(1844–1913) has been the subject of more biographies than any other single
person associated with zoological gardens, and every book, it seems, published
within the last century discussing the development of zoos, devotes at least a
paragraph or two, if not a chapter or more, to the `King of Zoos' (Bernard
Heuvelmans) and the `King of Animal Dealers' (James Fisher). So it was a brave
student indeed who a decade ago chose to write a Ph.D. dissertation on
Hagenbeck and the creation of his new zoological park in
Does Nigel Rothfels
really have anything new to say on all that? Surprisingly, he does. His title, Savages
and Beasts, gives a first hint of what he argues was a vital yet largely
overlooked influence on the design of Hagenbeck's zoo opened in what was then a
suburb but now a ward of Hamburg in 1907: his thirty-year tradition of staging
ethnographic performances by visiting troupes of indigenous peoples from exotic
countries and colonies. It was in 1874 that Hagenbeck first engaged Lapps –
Nigel Rothfels insists on the politically correct term Sami – from Norway to
accompany a herd of reindeer he had acquired, bringing with them traditional
clothing, tents, weapons and other gear. A glut in the wild-animal market and
an overstock of specimens for sale (although not of reindeer, apparently) had
brought Hagenbeck's business – he was always first and foremost an animal
dealer – close to bankruptcy. New ideas to save the company were obviously
welcome, and Heinrich Leutemann, a friend and Hagenbeck's first biographer, was
credited by Hagenbeck for suggesting that a show of performing Lapps amongst
the reindeer marked for later sale, doing whatever Lapps do (or were assumed to
do), could prove to be a money-maker. Which it was. Until his death almost four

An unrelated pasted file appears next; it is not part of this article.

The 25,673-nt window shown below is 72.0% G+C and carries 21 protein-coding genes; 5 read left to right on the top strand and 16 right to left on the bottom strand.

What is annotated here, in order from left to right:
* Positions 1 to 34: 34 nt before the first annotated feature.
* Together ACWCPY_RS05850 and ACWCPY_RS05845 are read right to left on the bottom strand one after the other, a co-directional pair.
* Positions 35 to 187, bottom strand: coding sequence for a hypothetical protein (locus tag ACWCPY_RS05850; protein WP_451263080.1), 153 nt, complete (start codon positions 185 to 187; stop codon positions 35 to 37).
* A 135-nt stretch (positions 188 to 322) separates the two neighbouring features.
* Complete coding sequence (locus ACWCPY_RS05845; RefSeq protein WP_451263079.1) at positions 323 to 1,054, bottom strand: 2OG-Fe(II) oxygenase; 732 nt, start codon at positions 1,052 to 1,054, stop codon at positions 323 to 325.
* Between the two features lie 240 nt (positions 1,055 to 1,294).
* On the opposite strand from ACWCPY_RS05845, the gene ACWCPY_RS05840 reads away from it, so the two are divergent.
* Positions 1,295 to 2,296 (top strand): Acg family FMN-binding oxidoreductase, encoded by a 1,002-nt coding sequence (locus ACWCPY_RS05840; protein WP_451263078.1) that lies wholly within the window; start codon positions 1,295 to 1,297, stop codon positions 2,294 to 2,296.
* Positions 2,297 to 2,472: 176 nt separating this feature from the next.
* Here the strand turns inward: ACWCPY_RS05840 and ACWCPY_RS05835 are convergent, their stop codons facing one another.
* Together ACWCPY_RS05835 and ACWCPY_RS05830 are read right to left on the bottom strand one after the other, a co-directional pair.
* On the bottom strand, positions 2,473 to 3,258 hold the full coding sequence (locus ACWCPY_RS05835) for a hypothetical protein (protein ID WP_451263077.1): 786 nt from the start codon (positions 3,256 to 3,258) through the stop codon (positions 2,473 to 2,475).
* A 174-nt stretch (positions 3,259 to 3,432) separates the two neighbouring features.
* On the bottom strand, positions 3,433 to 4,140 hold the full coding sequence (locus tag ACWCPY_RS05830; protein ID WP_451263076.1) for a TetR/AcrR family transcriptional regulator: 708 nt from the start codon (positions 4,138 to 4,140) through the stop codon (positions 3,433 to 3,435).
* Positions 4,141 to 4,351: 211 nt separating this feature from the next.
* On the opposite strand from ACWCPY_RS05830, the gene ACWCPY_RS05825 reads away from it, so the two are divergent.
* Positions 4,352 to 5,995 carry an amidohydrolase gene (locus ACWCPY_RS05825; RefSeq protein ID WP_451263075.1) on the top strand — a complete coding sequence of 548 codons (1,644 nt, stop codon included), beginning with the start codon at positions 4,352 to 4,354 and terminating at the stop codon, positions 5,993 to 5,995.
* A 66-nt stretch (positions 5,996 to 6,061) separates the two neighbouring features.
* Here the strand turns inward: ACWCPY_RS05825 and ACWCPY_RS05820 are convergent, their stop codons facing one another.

decades later, Carl Hagenbeck alone would stage over 50
anthropological-zoological exhibitions, as he preferred to call his shows, and
brothers and competitors hundreds more. These spectacles, enormously popular
In a recent book review (of Robert Dallek's biography of John F. Kennedy) for the Frankfurter Allgemeine Zeitung, the historian Hans-Peter Schwarz reiterated the four golden rules of a biographer. First of all, be diligent, read everything you can get your hands on with reference to your subject. Secondly, don't believe anything your subject ever said or wrote; very likely he was a compulsive liar, so question everything. Thirdly, narrate your story well, keep your reader interested from the first page to the last. Nigel Rothfels, whether he was aware of them or not, certainly heeded these first three rules. Access to the Hagenbeck archives was limited, so at times he quotes secondary sources where original records might have been preferable, but who would want to blame him for that? He plainly took the second rule to heart: convinced that too many zoo historians have crowned Hagenbeck with a halo, he rarely misses an opportunity to cut him down to size. And he is a very good writer. It is Schwarz's fourth golden rule of the biographer that Nigel Rothfels would have done well to respect more: explain things, but don't moralize.
Those unfamiliar with
the true character of ethnographic shows nowadays seem to have the impression
that `savages' from faraway places were dragged to